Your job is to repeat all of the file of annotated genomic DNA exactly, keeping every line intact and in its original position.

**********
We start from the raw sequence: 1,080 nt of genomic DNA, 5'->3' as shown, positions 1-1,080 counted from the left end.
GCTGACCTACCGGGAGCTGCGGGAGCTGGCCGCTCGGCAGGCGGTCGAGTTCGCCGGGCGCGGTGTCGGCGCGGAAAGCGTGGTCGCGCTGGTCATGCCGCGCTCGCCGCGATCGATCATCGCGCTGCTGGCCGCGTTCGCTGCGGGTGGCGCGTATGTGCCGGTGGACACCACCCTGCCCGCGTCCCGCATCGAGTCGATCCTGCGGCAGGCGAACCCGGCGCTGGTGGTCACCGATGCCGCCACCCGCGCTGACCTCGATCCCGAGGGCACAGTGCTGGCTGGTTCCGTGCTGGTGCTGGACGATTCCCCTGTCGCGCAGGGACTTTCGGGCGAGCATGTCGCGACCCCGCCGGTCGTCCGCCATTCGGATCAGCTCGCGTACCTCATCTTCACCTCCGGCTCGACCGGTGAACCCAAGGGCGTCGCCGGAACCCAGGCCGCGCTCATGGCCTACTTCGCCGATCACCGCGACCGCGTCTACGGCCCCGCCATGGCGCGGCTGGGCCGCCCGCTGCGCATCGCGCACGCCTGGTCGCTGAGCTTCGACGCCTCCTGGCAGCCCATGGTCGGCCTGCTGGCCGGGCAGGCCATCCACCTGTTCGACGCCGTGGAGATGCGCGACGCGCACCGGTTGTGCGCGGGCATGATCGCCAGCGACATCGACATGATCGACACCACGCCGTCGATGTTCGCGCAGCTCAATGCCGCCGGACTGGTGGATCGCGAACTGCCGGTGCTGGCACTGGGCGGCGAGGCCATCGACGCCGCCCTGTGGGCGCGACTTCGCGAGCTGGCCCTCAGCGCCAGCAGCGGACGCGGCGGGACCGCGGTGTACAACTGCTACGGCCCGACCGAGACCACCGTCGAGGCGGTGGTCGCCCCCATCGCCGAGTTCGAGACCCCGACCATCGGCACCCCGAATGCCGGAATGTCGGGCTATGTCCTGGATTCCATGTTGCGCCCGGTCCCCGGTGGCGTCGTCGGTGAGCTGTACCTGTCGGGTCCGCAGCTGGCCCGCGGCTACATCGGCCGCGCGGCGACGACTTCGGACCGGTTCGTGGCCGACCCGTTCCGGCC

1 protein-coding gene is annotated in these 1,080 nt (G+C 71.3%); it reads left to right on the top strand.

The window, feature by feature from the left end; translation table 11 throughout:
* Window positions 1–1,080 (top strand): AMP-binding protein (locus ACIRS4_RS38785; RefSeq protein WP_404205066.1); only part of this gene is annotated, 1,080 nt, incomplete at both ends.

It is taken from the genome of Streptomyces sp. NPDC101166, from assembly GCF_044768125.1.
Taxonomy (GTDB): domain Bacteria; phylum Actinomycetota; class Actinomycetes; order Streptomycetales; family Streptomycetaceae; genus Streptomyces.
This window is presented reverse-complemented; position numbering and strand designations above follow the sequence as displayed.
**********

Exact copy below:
We start from the raw sequence: 1,080 nt of genomic DNA, 5'->3' as shown, positions 1-1,080 counted from the left end.
GCTGACCTACCGGGAGCTGCGGGAGCTGGCCGCTCGGCAGGCGGTCGAGTTCGCCGGGCGCGGTGTCGGCGCGGAAAGCGTGGTCGCGCTGGTCATGCCGCGCTCGCCGCGATCGATCATCGCGCTGCTGGCCGCGTTCGCTGCGGGTGGCGCGTATGTGCCGGTGGACACCACCCTGCCCGCGTCCCGCATCGAGTCGATCCTGCGGCAGGCGAACCCGGCGCTGGTGGTCACCGATGCCGCCACCCGCGCTGACCTCGATCCCGAGGGCACAGTGCTGGCTGGTTCCGTGCTGGTGCTGGACGATTCCCCTGTCGCGCAGGGACTTTCGGGCGAGCATGTCGCGACCCCGCCGGTCGTCCGCCATTCGGATCAGCTCGCGTACCTCATCTTCACCTCCGGCTCGACCGGTGAACCCAAGGGCGTCGCCGGAACCCAGGCCGCGCTCATGGCCTACTTCGCCGATCACCGCGACCGCGTCTACGGCCCCGCCATGGCGCGGCTGGGCCGCCCGCTGCGCATCGCGCACGCCTGGTCGCTGAGCTTCGACGCCTCCTGGCAGCCCATGGTCGGCCTGCTGGCCGGGCAGGCCATCCACCTGTTCGACGCCGTGGAGATGCGCGACGCGCACCGGTTGTGCGCGGGCATGATCGCCAGCGACATCGACATGATCGACACCACGCCGTCGATGTTCGCGCAGCTCAATGCCGCCGGACTGGTGGATCGCGAACTGCCGGTGCTGGCACTGGGCGGCGAGGCCATCGACGCCGCCCTGTGGGCGCGACTTCGCGAGCTGGCCCTCAGCGCCAGCAGCGGACGCGGCGGGACCGCGGTGTACAACTGCTACGGCCCGACCGAGACCACCGTCGAGGCGGTGGTCGCCCCCATCGCCGAGTTCGAGACCCCGACCATCGGCACCCCGAATGCCGGAATGTCGGGCTATGTCCTGGATTCCATGTTGCGCCCGGTCCCCGGTGGCGTCGTCGGTGAGCTGTACCTGTCGGGTCCGCAGCTGGCCCGCGGCTACATCGGCCGCGCGGCGACGACTTCGGACCGGTTCGTGGCCGACCCGTTCCGGCC

1 protein-coding gene is annotated in these 1,080 nt (G+C 71.3%); it reads left to right on the top strand.

The window, feature by feature from the left end; translation table 11 throughout:
* Window positions 1–1,080 (top strand): AMP-binding protein (locus ACIRS4_RS38785; RefSeq protein WP_404205066.1); only part of this gene is annotated, 1,080 nt, incomplete at both ends.

It is taken from the genome of Streptomyces sp. NPDC101166, from assembly GCF_044768125.1.
Taxonomy (GTDB): domain Bacteria; phylum Actinomycetota; class Actinomycetes; order Streptomycetales; family Streptomycetaceae; genus Streptomyces.
This window is presented reverse-complemented; position numbering and strand designations above follow the sequence as displayed.